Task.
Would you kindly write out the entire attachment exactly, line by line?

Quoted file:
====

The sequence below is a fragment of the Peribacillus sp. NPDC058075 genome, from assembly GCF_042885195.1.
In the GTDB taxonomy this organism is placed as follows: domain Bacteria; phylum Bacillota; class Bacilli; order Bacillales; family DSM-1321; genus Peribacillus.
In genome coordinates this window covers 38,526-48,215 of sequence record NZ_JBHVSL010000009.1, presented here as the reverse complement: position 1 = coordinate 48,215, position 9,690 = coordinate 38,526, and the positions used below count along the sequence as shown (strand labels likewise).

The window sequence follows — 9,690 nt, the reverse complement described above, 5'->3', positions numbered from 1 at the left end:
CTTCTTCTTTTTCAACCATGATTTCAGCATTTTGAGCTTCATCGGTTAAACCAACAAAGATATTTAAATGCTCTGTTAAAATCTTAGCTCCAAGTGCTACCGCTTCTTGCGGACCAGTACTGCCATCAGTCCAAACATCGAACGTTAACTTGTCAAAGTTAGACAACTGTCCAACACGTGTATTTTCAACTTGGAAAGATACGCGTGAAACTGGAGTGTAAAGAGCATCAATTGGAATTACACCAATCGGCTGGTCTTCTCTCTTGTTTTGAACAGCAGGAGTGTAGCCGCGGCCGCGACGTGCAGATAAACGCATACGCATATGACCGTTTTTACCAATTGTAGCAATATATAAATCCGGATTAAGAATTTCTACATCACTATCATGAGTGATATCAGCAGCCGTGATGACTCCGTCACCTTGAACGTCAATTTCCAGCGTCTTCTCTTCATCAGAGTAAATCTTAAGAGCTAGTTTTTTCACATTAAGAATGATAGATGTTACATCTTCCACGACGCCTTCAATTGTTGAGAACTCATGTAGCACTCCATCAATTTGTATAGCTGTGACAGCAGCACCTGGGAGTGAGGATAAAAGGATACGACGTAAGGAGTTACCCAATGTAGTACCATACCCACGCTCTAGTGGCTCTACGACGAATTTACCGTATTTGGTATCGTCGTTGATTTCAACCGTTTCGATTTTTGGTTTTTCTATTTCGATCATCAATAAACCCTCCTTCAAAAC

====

The sequence below is a fragment of the Peribacillus sp. NPDC058075 genome, from assembly GCF_042885195.1.
In the GTDB taxonomy this organism is placed as follows: domain Bacteria; phylum Bacillota; class Bacilli; order Bacillales; family DSM-1321; genus Peribacillus.
In genome coordinates this window covers 38,526-48,215 of sequence record NZ_JBHVSL010000009.1, presented here as the reverse complement: position 1 = coordinate 48,215, position 9,690 = coordinate 38,526, and the positions used below count along the sequence as shown (strand labels likewise).

The window sequence follows — 9,690 nt, the reverse complement described above, 5'->3', positions numbered from 1 at the left end:
CTTCTTCTTTTTCAACCATGATTTCAGCATTTTGAGCTTCATCGGTTAAACCAACAAAGATATTTAAATGCTCTGTTAAAATCTTAGCTCCAAGTGCTACCGCTTCTTGCGGACCAGTACTGCCATCAGTCCAAACATCGAACGTTAACTTGTCAAAGTTAGACAACTGTCCAACACGTGTATTTTCAACTTGGAAAGATACGCGTGAAACTGGAGTGTAAAGAGCATCAATTGGAATTACACCAATCGGCTGGTCTTCTCTCTTGTTTTGAACAGCAGGAGTGTAGCCGCGGCCGCGACGTGCAGATAAACGCATACGCATATGACCGTTTTTACCAATTGTAGCAATATATAAATCCGGATTAAGAATTTCTACATCACTATCATGAGTGATATCAGCAGCCGTGATGACTCCGTCACCTTGAACGTCAATTTCCAGCGTCTTCTCTTCATCAGAGTAAATCTTAAGAGCTAGTTTTTTCACATTAAGAATGATAGATGTTACATCTTCCACGACGCCTTCAATTGTTGAGAACTCATGTAGCACTCCATCAATTTGTATAGCTGTGACAGCAGCACCTGGGAGTGAGGATAAAAGGATACGACGTAAGGAGTTACCCAATGTAGTACCATACCCACGCTCTAGTGGCTCTACGACGAATTTACCGTATTTGGTATCGTCGTTGATTTCAACCGTTTCGATTTTTGGTTTTTCTATTTCGATCATCAATAAACCCTCCTTCAAAAC